Until recently, companies selling online to US customers in general did not have to pay sales tax in states where they had no physical presence, but that has changed. Here's what multinationals need to know.
A new US multistate tax amnesty program allows online sellers to seek relief from past-due sales and similar taxes. Sellers based outside and inside the US must act immediately to participate.
Officials from 76 countries met in Paris this month to sign or promise to sign an OECD multilateral convention that some describe as “a kind of super tax treaty.” This post describes what the convention is and why the signing ceremony should be a wake-up call for businesses.
India’s top court ruled that UK-based Formula One’s three-day race in India constitutes a permanent establishment. The ruling is more evidence that PE laws are changing as countries rethink tax collection in an evolving global economy. This post gives brief summaries of recent rulings and tips for avoiding trouble in the new climate.
Permanent establishment is an important subject for any company operating or planning to operate in another country. We asked Tom Lickess, Radius’ director of international tax, to talk about the basics of permanent establishment and how related laws are changing in today’s connected economy.
A Swedish Court's recent permanent-establishment ruling against a German company reflects a trend of evolving and increasingly strict PE regulations around the world. This post explains why the case is important for multinationals everywhere and what they can do to protect themselves from PE-related risks.
There are a number of international tax issues that affect providers and purchasers of cloud computing software, including characterizing software payments. Characterization affects how software receipts are taxed and whether withholding tax should be applied. In short, software-payment classification can have a big impact on the overall profitability of a sale and the cash flows associated with it.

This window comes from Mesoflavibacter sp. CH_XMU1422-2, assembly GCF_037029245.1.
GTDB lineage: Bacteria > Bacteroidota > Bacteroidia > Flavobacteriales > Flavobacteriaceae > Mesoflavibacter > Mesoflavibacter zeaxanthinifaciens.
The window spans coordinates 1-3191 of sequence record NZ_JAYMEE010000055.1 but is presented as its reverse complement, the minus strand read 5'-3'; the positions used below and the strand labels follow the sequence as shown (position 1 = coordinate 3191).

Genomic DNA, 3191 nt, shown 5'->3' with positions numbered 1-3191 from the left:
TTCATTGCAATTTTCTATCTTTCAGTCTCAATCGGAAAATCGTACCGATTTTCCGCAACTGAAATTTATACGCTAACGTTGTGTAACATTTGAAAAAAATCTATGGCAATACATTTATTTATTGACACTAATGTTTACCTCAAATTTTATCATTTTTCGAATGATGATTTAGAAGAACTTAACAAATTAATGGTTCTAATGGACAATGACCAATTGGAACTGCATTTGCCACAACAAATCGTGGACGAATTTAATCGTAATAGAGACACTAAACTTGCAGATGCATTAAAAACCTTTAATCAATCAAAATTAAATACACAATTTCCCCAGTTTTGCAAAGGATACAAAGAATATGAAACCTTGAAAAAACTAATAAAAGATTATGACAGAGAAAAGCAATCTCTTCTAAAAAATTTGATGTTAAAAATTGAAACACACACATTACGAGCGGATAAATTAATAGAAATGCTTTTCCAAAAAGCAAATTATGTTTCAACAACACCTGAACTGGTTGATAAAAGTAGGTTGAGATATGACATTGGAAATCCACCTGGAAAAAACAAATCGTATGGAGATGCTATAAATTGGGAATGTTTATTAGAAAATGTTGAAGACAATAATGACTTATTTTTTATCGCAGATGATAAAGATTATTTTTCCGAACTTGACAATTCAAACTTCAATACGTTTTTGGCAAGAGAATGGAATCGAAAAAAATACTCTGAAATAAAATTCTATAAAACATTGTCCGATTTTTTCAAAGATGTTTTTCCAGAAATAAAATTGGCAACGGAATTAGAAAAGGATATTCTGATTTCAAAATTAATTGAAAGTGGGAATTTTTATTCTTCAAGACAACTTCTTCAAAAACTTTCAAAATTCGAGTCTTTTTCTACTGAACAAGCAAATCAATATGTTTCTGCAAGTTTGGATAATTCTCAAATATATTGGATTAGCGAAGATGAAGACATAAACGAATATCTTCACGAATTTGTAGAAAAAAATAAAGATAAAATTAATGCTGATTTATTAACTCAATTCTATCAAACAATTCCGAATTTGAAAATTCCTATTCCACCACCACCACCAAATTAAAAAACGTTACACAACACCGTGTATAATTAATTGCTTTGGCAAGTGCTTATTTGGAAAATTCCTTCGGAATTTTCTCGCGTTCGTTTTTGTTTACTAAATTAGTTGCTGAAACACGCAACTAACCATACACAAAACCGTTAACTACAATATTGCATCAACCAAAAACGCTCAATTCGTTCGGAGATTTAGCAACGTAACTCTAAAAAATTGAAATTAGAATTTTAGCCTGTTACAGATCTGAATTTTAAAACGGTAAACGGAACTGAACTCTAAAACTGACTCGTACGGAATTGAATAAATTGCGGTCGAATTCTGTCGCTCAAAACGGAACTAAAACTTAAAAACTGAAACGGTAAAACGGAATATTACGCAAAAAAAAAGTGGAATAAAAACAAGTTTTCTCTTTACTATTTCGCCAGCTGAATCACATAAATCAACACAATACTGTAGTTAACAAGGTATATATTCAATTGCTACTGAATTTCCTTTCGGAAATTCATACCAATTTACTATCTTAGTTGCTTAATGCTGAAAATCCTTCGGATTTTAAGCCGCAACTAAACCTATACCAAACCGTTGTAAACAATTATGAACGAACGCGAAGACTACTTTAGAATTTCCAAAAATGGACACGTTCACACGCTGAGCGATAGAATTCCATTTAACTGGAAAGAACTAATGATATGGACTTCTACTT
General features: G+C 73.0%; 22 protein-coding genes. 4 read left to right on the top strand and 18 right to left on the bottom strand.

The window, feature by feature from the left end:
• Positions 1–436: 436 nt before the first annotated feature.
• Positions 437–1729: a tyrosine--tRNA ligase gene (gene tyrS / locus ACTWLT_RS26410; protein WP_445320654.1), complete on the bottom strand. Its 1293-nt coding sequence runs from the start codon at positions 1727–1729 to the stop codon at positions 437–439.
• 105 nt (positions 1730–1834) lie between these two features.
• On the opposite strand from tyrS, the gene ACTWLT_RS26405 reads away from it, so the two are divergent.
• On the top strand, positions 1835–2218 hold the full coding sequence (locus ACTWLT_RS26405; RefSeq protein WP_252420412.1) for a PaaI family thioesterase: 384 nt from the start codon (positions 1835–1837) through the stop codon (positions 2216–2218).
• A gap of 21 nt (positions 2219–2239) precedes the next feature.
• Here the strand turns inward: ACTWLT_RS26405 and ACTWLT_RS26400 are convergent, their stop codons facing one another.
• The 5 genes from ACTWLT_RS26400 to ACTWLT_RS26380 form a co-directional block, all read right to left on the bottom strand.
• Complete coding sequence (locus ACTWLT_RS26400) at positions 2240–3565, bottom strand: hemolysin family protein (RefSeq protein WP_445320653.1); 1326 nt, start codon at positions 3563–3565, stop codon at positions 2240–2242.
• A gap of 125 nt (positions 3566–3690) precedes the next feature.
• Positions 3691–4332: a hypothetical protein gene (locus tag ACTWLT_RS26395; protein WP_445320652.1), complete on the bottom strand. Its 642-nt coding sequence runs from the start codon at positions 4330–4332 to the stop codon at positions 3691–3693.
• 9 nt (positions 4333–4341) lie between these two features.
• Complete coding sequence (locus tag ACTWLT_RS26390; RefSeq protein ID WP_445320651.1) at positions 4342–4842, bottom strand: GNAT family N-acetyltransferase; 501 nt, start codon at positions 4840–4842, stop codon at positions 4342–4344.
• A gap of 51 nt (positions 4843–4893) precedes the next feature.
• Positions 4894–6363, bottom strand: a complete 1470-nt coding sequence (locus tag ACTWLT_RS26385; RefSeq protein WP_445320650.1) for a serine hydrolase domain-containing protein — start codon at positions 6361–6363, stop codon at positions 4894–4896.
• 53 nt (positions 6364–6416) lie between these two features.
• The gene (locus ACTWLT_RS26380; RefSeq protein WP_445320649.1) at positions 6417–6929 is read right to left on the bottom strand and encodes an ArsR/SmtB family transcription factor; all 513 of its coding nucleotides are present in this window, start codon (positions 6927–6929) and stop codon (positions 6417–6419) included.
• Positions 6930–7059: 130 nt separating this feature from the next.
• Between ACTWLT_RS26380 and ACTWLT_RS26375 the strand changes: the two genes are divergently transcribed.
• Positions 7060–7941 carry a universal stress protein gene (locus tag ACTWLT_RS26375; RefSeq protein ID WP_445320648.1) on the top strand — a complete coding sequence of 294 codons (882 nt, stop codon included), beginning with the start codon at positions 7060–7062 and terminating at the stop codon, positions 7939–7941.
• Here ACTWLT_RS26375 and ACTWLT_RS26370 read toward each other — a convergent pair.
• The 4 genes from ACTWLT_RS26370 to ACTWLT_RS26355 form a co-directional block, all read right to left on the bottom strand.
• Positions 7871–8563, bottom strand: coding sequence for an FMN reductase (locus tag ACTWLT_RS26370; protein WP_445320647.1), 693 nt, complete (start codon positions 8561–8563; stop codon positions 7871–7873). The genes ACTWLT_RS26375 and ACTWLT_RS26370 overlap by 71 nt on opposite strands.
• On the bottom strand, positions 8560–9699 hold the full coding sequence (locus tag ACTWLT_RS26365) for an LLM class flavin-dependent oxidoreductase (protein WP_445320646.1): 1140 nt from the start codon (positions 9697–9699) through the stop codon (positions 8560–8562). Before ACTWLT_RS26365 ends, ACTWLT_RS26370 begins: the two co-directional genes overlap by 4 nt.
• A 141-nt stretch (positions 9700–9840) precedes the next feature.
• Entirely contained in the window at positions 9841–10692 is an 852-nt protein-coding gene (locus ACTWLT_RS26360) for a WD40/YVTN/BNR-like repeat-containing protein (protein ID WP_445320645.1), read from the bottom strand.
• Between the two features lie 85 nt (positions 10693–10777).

On August 30, 2016, the European Commission found that Ireland granted illegal tax benefits to Apple Inc., and demanded that Apple repay €13 billion to Irish tax authorities. We provide a clear, concise summary of the situation and tell you what you need to consider in the wake of the ruling.
Companies of all sizes — not just behemoths like Google and Facebook — are under increased scrutiny from tax authorities. We are in a time when corporate tax laws around the globe are evolving at a quick pace, and this understandably leaves many corporations uneasy and looking for clarity. Let’s look at two scenarios involving how a multinational might be taxed by two sets of tax authorities on the same income. Equipped with this knowledge, you may be able to avoid these kinds of pitfalls, or at least be prepared for the possibility that they may arise.
Influential global bodies like the Organization for Economic Cooperation and Development (OECD) have targeted perceived multinational corporate tax avoidance through programs like the Base Erosion and Profit Shifting (BEPS) project. At a basic level, these and related country-specific initiatives target the perceived avoidance of permanent establishment (PE) and egregious transfer pricing practices. What has changed and how does this impact your business operations?
One of the wrinkles of international business that most often takes companies by surprise is Agency PE — in which the mere presence of an agent you control on the ground in a foreign country can trigger permanent establishment there.
As we count down to 2015, we can’t help but look back at last year’s most popular blog posts. From the World Cup this summer to the intricacies of a successful international expansion, these are the posts that our readers found most interesting and useful.